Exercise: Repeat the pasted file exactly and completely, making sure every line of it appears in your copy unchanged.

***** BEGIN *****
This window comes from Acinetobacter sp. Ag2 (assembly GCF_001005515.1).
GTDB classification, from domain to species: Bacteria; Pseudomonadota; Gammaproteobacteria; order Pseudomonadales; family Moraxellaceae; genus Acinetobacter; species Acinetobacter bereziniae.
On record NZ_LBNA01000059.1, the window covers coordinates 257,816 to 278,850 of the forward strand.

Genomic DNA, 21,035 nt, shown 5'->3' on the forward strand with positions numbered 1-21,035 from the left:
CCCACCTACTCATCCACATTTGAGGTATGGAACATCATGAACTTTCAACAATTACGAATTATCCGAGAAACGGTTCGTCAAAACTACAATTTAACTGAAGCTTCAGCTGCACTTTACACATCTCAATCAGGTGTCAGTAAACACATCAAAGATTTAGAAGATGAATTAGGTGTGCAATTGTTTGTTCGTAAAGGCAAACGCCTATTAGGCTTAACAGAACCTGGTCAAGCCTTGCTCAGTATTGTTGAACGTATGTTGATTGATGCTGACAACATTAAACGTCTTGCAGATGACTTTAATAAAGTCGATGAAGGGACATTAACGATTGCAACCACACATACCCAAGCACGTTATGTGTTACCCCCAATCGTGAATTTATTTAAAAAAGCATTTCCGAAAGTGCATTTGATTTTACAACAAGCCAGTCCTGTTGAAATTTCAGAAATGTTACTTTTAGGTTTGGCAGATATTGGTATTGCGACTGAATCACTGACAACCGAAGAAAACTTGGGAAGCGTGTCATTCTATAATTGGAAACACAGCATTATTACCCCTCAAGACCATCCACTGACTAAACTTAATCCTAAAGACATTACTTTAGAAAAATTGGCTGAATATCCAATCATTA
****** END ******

This window comes from Acinetobacter sp. Ag2 (assembly GCF_001005515.1).
GTDB classification, from domain to species: Bacteria; Pseudomonadota; Gammaproteobacteria; order Pseudomonadales; family Moraxellaceae; genus Acinetobacter; species Acinetobacter bereziniae.
On record NZ_LBNA01000059.1, the window covers coordinates 257,816 to 278,850 of the forward strand.

Genomic DNA, 21,035 nt, shown 5'->3' on the forward strand with positions numbered 1-21,035 from the left:
CCCACCTACTCATCCACATTTGAGGTATGGAACATCATGAACTTTCAACAATTACGAATTATCCGAGAAACGGTTCGTCAAAACTACAATTTAACTGAAGCTTCAGCTGCACTTTACACATCTCAATCAGGTGTCAGTAAACACATCAAAGATTTAGAAGATGAATTAGGTGTGCAATTGTTTGTTCGTAAAGGCAAACGCCTATTAGGCTTAACAGAACCTGGTCAAGCCTTGCTCAGTATTGTTGAACGTATGTTGATTGATGCTGACAACATTAAACGTCTTGCAGATGACTTTAATAAAGTCGATGAAGGGACATTAACGATTGCAACCACACATACCCAAGCACGTTATGTGTTACCCCCAATCGTGAATTTATTTAAAAAAGCATTTCCGAAAGTGCATTTGATTTTACAACAAGCCAGTCCTGTTGAAATTTCAGAAATGTTACTTTTAGGTTTGGCAGATATTGGTATTGCGACTGAATCACTGACAACCGAAGAAAACTTGGGAAGCGTGTCATTCTATAATTGGAAACACAGCATTATTACCCCTCAAGACCATCCACTGACTAAACTTAATCCTAAAGACATTACTTTAGAAAAATTGGCTGAATATCCAATCATTA